Monday, December 13, 2004

19th-century writer and anti-smoking activist

An obscure posting of little interest (unless, that is, your name is John Derbyshire). All others are instructed please to go to my main blog, and scroll past this entry immediately.

In answer to Mr. Derbyshire's bleg, it appears that J.F. Neal and John Neal are likely indeed to be one and the same.

All Mr. Derbyshire needed to do was consult the website of the Waterboro (Maine) Public Library. (Wouldn't that have been your first research stop?)

Apparently John Neal (Aug. 23, 1793 - Jun. 20, 1876) was an American writer and author of many works including Brother John. He spent 1823-27 in England where he wrote a series of columns for Blackwood's Magazine, which work was "considered the first effort to chronicle and explain American literature and was reprinted as American Writers in 1937. "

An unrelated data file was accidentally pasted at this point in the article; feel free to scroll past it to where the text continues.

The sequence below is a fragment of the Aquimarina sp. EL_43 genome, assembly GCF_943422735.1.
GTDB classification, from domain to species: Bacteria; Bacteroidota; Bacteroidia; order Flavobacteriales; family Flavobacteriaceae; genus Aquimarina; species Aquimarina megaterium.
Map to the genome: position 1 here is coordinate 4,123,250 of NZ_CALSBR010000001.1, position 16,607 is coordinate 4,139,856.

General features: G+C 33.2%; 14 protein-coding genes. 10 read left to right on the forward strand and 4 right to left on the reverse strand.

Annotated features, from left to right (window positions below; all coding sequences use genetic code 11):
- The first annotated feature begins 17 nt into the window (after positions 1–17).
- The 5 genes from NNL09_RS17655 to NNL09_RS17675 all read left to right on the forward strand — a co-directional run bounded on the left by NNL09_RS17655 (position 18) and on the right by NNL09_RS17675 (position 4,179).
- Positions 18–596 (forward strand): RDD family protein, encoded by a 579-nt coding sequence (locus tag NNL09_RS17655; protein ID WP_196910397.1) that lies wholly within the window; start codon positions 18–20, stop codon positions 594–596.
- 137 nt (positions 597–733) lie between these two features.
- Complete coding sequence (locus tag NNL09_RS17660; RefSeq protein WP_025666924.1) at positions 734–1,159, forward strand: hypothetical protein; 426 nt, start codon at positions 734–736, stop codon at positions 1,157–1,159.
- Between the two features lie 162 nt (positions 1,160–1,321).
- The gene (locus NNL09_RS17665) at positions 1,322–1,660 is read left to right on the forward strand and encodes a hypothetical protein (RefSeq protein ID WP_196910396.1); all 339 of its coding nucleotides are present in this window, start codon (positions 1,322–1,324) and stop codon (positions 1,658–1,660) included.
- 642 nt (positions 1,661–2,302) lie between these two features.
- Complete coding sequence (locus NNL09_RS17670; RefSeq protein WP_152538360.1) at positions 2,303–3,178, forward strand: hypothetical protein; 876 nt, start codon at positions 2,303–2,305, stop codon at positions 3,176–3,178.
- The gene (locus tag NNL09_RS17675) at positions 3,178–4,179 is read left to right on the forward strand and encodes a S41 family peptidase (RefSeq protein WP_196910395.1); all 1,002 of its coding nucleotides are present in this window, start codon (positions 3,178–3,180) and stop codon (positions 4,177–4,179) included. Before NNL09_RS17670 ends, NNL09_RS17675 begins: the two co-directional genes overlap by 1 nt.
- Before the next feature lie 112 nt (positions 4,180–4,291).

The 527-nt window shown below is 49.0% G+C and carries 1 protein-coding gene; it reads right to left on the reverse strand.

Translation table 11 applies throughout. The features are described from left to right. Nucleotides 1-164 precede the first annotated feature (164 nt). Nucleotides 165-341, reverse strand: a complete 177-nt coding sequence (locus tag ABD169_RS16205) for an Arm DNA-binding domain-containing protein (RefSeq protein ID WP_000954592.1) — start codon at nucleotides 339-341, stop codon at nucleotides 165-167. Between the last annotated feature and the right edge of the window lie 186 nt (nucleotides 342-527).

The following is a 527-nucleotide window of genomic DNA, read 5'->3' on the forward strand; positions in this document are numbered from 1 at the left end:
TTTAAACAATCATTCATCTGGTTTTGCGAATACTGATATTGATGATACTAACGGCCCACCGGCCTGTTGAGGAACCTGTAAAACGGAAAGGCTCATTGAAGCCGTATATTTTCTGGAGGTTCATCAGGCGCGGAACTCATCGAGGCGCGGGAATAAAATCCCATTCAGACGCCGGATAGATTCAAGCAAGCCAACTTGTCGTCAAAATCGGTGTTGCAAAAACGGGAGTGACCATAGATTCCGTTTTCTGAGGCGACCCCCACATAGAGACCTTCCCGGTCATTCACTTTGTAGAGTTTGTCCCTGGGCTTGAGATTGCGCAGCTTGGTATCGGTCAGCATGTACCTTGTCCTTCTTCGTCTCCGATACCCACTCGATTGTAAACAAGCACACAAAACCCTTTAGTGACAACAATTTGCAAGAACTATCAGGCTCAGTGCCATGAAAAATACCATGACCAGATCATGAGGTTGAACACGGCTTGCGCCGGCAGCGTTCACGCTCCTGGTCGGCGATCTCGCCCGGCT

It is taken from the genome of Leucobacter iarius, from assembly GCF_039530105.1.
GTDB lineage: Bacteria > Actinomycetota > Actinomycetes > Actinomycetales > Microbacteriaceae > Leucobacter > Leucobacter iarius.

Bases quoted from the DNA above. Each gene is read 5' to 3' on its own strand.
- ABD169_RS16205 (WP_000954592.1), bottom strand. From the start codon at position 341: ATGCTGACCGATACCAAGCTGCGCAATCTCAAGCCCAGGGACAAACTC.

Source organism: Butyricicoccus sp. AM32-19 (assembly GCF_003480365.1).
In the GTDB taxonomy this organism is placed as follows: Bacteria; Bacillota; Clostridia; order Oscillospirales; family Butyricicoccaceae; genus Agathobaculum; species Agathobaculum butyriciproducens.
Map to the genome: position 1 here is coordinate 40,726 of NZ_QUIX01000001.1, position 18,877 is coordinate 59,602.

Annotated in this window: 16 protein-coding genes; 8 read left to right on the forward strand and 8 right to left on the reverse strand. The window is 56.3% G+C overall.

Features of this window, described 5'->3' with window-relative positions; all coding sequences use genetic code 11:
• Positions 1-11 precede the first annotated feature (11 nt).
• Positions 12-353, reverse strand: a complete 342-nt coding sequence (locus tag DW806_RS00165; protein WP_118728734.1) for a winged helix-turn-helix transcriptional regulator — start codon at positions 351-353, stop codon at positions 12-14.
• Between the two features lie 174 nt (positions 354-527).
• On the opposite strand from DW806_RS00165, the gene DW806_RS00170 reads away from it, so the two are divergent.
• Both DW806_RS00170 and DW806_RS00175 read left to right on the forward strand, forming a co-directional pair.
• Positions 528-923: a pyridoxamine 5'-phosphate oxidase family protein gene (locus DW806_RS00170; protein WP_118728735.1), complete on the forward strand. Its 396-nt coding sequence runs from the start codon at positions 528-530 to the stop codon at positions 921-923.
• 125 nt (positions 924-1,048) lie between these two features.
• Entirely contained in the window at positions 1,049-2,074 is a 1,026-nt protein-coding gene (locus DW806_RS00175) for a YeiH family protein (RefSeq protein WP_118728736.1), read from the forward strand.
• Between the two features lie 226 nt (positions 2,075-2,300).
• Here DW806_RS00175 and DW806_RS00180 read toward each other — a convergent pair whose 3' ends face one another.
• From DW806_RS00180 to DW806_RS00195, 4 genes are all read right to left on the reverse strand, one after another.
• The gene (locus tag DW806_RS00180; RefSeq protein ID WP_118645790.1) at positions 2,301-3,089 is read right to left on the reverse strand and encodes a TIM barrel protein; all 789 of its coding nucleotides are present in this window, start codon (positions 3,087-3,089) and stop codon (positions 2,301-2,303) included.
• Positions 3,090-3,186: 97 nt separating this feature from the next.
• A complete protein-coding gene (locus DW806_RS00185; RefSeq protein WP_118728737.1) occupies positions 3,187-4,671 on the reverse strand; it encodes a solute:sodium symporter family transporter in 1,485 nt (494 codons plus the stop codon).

Mr. Neal also taught boxing at Bowdoin College. No word on his middle initial, or his passion for language learning. But he was "known as an editor, architect, lawyer, historian, and women's rights advocate" in addition to being an advocate for minority rights.

Perhaps the most endearing Neal story (to me anyway), is that he,
at 79 years old, is noted for throwing a defiant cigar-smoking passenger off a street car.